PEGGY WATT (2004) Associate Professor. BA, Western Washington University; MLA, Stanford University.
SHEILA WEBB (2008) Professor. BA, University of Michigan; MA’s, University of Wisconsin; PhD, University of Wisconsin.
Declaration of Major
The Department of Journalism offers three sequences leading to a Bachelor of Arts degree: a news/editorial sequence, a public relations sequence and a visual journalism sequence.
Students seeking admission to the major should see a member of the journalism faculty for advising and obtain a copy of admission requirements. Admission to the department and to specific courses may be limited.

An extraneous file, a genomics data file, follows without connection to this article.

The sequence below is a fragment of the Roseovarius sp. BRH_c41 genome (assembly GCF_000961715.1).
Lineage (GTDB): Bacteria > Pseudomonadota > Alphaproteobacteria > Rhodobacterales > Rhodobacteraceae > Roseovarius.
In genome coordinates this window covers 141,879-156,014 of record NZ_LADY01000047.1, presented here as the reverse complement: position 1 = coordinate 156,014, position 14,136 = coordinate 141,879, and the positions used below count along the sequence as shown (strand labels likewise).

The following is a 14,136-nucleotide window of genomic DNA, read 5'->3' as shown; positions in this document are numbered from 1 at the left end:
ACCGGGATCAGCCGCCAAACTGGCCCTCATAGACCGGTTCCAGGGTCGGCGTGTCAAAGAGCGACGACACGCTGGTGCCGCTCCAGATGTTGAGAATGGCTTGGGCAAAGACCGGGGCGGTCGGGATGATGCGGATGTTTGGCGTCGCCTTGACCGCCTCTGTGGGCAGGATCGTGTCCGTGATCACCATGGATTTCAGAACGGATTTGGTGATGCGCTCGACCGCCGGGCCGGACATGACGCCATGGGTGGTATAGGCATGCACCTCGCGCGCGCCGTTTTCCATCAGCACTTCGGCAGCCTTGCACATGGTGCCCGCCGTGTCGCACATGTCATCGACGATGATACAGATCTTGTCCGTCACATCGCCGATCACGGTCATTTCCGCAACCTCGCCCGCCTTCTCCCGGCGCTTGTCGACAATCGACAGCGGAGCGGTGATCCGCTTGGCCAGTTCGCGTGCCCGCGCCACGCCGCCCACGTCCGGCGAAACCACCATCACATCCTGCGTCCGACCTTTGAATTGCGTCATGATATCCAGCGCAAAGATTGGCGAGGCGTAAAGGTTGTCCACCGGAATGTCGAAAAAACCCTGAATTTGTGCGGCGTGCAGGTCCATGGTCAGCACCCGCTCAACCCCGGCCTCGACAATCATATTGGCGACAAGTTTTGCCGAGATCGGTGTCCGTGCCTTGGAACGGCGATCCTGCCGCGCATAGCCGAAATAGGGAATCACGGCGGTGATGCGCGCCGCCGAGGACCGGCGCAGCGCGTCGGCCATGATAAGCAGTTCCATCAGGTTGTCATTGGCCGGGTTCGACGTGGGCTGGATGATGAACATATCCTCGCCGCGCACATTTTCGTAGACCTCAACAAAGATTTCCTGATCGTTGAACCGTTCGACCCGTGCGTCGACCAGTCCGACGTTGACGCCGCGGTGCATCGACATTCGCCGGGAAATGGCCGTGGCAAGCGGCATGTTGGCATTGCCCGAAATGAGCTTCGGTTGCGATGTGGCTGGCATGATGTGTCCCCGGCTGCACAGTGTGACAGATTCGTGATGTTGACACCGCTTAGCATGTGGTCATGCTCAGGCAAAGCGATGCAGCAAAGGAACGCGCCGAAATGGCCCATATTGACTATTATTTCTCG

Students seeking admission to the major must meet the following conditions:
- Have at least 30 college credits with a cumulative 2.50 grade point average
- Pass JOUR 207 with a B- or better (transfer students must meet the same requirement for any course accepted as an equivalent of JOUR 207)
- Complete with a B- or better one journalism staff course
- Submit a letter of application (in correct letter format)
- The letter of application should demonstrate in style and grammar the student’s understanding of writing and AP style. It should also include the following:
- A discussion of what brought the student to the journalism major, with particular emphasis on why the student chose that specific track (News-Ed, PR, VJ). What does the student hope to do with that degree upon graduation?
- An analysis of how the student’s performance in journalism classes and publications demonstrates appropriate aptitude for the field.